For Iranian rock musician Pooyan Gandi, the roar of the crowd and the excitement of live performances are what he dreams of.
The 34-year-old man lives in the religious city of Mashhad. After hardliners in the theocracy argued that they violated Islam, the concert was banned for more than ten years.
Although this restriction is rare in other parts of Iran, it is possible to see live music in Tehran, but Gandhi and musicians like him spent the most sacred city in Iran with music that they are unlikely to play in a crowd .
“There are many people like me in Mashhad sitting in their rooms, working with a computer, uploading their music and publishing it to the audio streaming platform,” Gandy said in his studio. .
“Mashhad’s music has become [a symbol of] He added that there was a “muscle bending” between reformers and hardliners. “It is not rooted in religious beliefs, because the call to prayer is music. Recitation of the Quran is music.”
Since the centrist President Hassan Rouhani will step down after two terms, hardliners hope to win the presidency in the June 18th poll. Three of the seven candidates, including the front-runner Ibrahim Raisi, are rooted in Mashhad, the largest holy site in Iran. The eighth imam of Shia Muslims, Reza, is buried in Therefore, it is also a stronghold of hardliners.
If Mashhad’s experience is worth learning, then Laisi’s victory may mark greater social and cultural repression. Raisi’s father-in-law is the leader of Mashhad and one of the most controversial clergy in the country. The 76-year-old Ayatollah Ahmad Alamolhoda banned concerts in Mashhad and said that women have no right to ride bicycles in the city. Ayatollah has previously expressed concern that some Iranian women are more likely to imitate Sophia Loran than Fatimé, the daughter of the Prophet Muhammad.
Four years ago, when Ressi ran for president last time, there were rumors that he would build a wall on the sidewalk to separate men and women. “Raisi will manage the cultural sector based on Islamic values,” said Hamid-Reza Taraghi, a hardline politician in Mashhad, who opposed holding music that promotes Western values and allows men and women to dance together. meeting. This month, his daughter said on national television that her father had set up a women’s area at Mashhad Shrine. She said that he would build “bridges” for men and women, not walls.
But even if Raisi tried to copy his father-in-law’s plan, analysts said that Mashhad’s experience clearly showed that even in the most conservative city, it is difficult to ensure compliance.
Despite the religious ban, women can still be seen riding bicycles. Cafes that play Western music records have opened. Young women dress stylishly and sometimes have to wear a headscarf on their shoulders. Private parties are very common. Analysts say the main difference from other big cities is that if you are arrested for drinking, you will almost certainly be sentenced to whipping.
“Hardliners, if elected, may try to impose more restrictions in the cultural sector but it is very difficult to put Iranians back to the pre-internet, pre-Instagram era,” Majid Fouladiyan, a professor of cultural sociology at Ferdowsi University of Mashhad .
He said that Mashhad’s stricter restrictions have cultivated a resistive identity in the city, and others agree. Ali Alavi, editor of Mashhad’s conservative media Khorasan Daily, said Mashhad now has the most private music studios in the country.He added: “More than 40 years in power have shown us that the announced policies cannot [necessarily] Forced implementation. ”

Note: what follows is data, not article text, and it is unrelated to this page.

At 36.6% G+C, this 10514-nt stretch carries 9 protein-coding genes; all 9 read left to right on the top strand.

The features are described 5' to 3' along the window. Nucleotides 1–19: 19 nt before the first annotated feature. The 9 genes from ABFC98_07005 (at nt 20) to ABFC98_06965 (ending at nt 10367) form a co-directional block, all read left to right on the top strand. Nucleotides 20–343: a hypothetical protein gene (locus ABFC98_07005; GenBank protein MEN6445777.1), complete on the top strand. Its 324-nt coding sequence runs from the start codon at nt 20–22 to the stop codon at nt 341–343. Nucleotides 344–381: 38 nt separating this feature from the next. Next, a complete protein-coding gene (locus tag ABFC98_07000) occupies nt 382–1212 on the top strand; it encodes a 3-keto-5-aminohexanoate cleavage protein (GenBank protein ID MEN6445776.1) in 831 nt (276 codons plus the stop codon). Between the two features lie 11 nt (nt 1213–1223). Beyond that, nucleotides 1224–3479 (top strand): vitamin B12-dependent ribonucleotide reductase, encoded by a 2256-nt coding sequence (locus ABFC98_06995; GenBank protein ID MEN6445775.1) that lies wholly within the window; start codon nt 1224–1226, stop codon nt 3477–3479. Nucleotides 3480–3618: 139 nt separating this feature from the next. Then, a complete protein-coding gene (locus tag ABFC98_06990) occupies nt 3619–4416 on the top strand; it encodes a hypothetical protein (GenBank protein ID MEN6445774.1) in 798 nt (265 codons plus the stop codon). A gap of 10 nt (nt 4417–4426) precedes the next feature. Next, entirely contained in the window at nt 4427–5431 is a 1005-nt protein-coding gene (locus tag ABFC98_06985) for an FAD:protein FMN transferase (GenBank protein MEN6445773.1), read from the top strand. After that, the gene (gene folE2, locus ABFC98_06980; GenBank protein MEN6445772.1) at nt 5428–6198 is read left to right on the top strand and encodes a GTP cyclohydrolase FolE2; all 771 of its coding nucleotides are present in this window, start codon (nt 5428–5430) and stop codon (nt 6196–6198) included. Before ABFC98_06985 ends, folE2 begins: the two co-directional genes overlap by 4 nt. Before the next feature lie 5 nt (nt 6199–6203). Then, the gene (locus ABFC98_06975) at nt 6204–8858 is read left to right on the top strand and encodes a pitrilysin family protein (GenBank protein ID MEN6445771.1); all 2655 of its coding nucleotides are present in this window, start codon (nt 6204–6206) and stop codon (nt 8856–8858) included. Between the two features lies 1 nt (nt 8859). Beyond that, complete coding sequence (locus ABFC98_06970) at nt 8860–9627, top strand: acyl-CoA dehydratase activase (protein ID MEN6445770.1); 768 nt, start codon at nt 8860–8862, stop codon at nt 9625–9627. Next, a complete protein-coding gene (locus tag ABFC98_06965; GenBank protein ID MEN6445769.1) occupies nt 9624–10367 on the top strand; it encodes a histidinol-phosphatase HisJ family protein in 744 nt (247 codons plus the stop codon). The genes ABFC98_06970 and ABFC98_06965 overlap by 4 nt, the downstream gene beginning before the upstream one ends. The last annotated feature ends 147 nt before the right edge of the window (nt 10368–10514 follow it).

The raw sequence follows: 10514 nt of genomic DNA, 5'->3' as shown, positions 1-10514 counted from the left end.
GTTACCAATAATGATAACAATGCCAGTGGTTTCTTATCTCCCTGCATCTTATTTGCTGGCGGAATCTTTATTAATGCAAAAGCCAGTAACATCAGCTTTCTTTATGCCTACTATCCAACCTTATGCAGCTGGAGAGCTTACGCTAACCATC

For most ordinary Iranians, the biggest concern is not moral or social issues, but economic issues. “We have one of the largest economic cartels in the world in Mashhad [affiliated to the shrine] But there are people in this city who eat ketchup bread,” an analyst said.
Analysts said that because the sanctions have dealt a heavy blow to the economy and people’s disillusionment prevails, the poor may become the biggest threat to the Islamic Republic, “maybe even an existential threat”. The first riots against economic difficulties occurred in 2017 and began in Mashhad, which has a population of 3 million. “We can see signs of hunger and barefoot people’s uprising here, because one third of Mashhad’s population Living in a poor suburb”, he said.
For many in Mashhad, this disillusionment has led to their reluctance to vote. “I won’t vote anymore. In the past four years, I haven’t saved a penny,” said Reza, a 37-year-old grocery store owner. “Managers are either weak or powerful, or powerful. Why should I deceive myself?”
There are also some voters questioning the hardline party’s concern about regional policy. For Cyrus Milani, a Mashhad singer and musician who likes Gandhi to also work at home, it is difficult to rationalize Iran’s support for Syria and Palestine where there are “places with live concerts.” , But concerts are forbidden at home. He said: “I am very frustrated. I have very little income, but I can’t do anything except make music.” “This is the first year I don’t know who is running for president, and I have no plans to vote.”
People in Mashhad say that other values are also important, especially integrity in public affairs and fairness. Workers at the site said that not far from where Gandhi lived, a 33-storey residential area was being built by a politician in his 30s. Billboards in English indicate that the building will house billiards and banquet halls, as well as a spa.
For Gandhi, the lack of income and performance constraints affected his creativity.
“We could have achieved beyond dreams. We could have helped improve people’s music taste, performance and music quality,” he added. “We now see what happened to music, bread and butter also happened. When a tree [Iran] Not well taken care of, the first is the leaves [music] Drop, and then it gets closer to the root. “